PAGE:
While soda drinkers across the city are feeling lighter in their wallets this week, the city of Philadelphia has more wiggle room in its $1.6 million financial allotment for its legal defense of the sweetened beverage tax.
The Laura and John Arnold Foundation exclusively told the Philadelphia Business Journal Wednesday that it gifted the city with $500,000 in early November to be put towards the legal defense of what has become known as the soda tax.
"We don’t think the citizens of Philadelphia should be forced to abandon an intervention... that could benefit their city because of litigation," said Kelli Rhee, executive vice president and chief strategy officer of the Houston-based Arnold Foundation.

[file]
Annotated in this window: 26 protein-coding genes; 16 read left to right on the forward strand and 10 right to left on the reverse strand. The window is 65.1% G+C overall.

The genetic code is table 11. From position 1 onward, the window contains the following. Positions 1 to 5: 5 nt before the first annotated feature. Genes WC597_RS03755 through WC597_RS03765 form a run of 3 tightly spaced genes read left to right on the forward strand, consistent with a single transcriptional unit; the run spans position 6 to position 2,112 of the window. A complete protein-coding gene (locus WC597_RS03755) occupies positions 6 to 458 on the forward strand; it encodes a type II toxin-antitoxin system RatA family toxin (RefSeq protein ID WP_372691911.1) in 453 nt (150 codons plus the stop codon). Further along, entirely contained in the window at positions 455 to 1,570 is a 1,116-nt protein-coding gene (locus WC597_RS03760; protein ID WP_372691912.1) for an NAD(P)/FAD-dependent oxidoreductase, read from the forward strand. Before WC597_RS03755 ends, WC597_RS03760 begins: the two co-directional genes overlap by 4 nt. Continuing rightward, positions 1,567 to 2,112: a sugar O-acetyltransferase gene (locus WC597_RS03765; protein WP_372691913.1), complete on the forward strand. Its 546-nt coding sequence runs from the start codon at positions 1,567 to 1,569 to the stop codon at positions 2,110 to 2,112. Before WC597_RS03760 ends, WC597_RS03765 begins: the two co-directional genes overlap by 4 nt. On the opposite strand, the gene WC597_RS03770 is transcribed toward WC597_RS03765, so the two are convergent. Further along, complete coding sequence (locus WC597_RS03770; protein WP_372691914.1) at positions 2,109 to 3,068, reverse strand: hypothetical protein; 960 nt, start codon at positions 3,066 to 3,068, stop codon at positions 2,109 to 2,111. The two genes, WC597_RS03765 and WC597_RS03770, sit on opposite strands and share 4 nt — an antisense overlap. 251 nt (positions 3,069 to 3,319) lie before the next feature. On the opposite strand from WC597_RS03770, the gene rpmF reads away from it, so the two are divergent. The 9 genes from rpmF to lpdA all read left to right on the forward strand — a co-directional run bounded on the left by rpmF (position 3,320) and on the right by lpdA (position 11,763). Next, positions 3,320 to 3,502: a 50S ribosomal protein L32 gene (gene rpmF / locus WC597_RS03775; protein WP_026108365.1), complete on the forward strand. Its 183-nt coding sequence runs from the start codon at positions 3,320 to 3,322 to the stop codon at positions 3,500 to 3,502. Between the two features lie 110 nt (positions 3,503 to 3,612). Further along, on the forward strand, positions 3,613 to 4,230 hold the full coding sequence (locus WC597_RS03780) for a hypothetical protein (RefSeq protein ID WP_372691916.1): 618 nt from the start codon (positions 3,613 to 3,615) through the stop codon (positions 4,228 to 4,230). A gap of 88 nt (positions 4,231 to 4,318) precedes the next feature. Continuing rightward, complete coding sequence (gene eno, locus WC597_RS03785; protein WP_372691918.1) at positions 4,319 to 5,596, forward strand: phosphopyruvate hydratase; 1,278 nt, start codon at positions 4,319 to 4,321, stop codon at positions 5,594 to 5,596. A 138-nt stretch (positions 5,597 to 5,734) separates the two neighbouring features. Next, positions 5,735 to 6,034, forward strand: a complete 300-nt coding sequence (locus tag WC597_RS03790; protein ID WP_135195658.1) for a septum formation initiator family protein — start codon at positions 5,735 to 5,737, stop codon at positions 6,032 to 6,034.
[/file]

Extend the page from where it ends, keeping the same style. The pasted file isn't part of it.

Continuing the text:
The most recent figures from the Mayor's Office show the lawsuit has cost $828,000 through the end of November. The expense represents more than half the $1.6 million cap on the costs of litigation, according to current contracts. With the newly announced $500,000, the Arnold Foundation has bought the city some extra time in its legal battle against the deep-pocketed beverage industry.
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While the Arnold Foundation's grant brings a slight sigh of relief, Kenney can't breathe easy just yet – since litigation over the soda tax does not appear to be ending any time soon.
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